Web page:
By Gary Salmon
Maps are windows to our world. The more colorful the more interesting. They tell us where we have been and can even direct us to future actions. Two come to mind that have been useful this year. The weekly Tuesday Covid-19 maps of Vermont continued to stay the same color while a kaleidoscope of colors surrounded us in adjacent states. This map guided my efforts all summer to schedule family visits leading to both planned and canceled get togethers in and out of Vermont. Sadly, it may guide our actions well into 2021.
Also sobering is the map of Vermont emerald ash borer (EAB) infestations. Since the original outbreak in 2018 maps have been issued to help communities track the spread of the infection as it methodically envelopes Vermont.
Fortunately for central Vermont these focal centers, (green, tan and red concentric areas) have stayed well above and below us until this fall when in October an infection center was discovered in West Rutland. This first outbreak in Rutland County eliminates the guess work about when EAB will be close enough to our towns to take action. It is now.
This discovery moves all towns within 5 miles of the confirmed infection are into a “high risk” category with a much higher probability that infestations will occur sooner than later. As the crow flies this latest infection center now includes the edges of Shrewsbury, Killington, and most of Mendon. Since West Rutland is west of all these towns, due to prevailing winds one could expect EAB to get here via air mail within a couple of growing seasons if it is not already present.
Towns should have by now at least completed their roadside ash surveys to determine just how many ash trees will challenge both road budgets and those involved in removal and disposal. Using Shrewsbury data as an example of what a town might be facing from EAB here are the facts:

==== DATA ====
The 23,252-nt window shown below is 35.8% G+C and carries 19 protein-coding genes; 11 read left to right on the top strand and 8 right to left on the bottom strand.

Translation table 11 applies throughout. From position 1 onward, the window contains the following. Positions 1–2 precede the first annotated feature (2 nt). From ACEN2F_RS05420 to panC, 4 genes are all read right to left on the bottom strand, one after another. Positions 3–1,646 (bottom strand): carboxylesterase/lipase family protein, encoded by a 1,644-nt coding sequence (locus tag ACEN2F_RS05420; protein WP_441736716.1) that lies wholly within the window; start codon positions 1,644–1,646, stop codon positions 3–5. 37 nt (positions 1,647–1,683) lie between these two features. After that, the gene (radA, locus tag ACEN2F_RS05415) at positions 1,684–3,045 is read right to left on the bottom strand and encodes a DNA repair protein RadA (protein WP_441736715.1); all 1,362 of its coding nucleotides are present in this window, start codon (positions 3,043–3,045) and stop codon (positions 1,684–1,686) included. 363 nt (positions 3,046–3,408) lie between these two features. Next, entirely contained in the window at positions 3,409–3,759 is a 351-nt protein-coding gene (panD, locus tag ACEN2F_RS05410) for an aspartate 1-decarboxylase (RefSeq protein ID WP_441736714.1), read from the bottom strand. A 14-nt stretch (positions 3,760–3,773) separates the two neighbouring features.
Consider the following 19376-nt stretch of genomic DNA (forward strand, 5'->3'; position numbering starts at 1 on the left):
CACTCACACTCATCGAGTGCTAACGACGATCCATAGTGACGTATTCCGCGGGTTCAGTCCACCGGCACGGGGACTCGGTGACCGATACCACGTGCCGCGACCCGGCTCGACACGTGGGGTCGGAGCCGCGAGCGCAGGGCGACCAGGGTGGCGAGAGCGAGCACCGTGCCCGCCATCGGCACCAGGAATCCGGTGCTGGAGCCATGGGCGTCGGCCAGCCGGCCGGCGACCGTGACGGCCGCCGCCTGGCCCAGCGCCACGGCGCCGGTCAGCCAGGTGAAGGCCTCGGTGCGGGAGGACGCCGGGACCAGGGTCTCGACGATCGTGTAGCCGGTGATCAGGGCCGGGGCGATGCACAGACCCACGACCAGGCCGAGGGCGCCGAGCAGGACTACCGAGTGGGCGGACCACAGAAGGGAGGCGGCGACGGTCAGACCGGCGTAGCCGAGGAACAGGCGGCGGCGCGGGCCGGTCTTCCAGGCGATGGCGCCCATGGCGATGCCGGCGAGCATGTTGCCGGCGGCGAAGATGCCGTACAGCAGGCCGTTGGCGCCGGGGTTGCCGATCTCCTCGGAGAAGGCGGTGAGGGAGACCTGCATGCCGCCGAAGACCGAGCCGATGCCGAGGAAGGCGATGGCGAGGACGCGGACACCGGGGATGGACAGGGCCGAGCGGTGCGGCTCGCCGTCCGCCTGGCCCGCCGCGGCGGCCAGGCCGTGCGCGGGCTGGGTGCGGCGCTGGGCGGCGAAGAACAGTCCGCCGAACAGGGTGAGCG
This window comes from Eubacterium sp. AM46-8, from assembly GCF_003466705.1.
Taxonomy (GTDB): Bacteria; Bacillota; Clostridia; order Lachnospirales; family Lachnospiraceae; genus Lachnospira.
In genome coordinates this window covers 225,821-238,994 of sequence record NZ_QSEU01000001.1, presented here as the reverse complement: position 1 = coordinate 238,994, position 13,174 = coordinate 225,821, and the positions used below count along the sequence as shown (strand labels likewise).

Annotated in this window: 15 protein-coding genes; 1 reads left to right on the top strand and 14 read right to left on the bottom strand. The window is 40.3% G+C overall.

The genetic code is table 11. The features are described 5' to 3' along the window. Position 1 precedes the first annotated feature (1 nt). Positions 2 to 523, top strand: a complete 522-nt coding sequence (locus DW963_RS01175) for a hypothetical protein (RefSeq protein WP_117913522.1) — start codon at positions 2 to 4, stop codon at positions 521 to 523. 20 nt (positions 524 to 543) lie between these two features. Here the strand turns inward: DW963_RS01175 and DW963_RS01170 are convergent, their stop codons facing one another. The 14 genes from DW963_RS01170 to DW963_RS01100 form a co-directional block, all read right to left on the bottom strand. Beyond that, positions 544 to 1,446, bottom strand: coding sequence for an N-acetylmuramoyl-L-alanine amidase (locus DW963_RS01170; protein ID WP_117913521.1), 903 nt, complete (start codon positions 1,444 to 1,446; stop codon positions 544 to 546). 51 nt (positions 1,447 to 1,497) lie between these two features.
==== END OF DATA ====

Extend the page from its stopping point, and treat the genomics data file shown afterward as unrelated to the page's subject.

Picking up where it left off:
Of the 39 town roads, just three are without some ash trees on them.
There are 1,978 total ash along Shrewsbury’s roads.
Of this total, 1,200 are high risk (most of crown leaning or over road).
508 also involve wires as potential targets.
So while these insects are dormant and in place for the winter (unless infected ash is transported into an area by moving firewood or other ash products) action in 2021 will be at a higher level than when our maps showed EAB locations much farther away.
At a minimum towns should be looking much harder for infested ash since the probability is now higher that it will be found. Google Vermont EAB and a whole host of information appears regarding ash trees and their relationship to homeowners, forest landowners, and municipalities including the state’s “slow the spread recommendations.”
Remember infestation is a slow process and will not consume a given town in one summer but unless planned for it will sadly guide our actions in 2021 and beyond.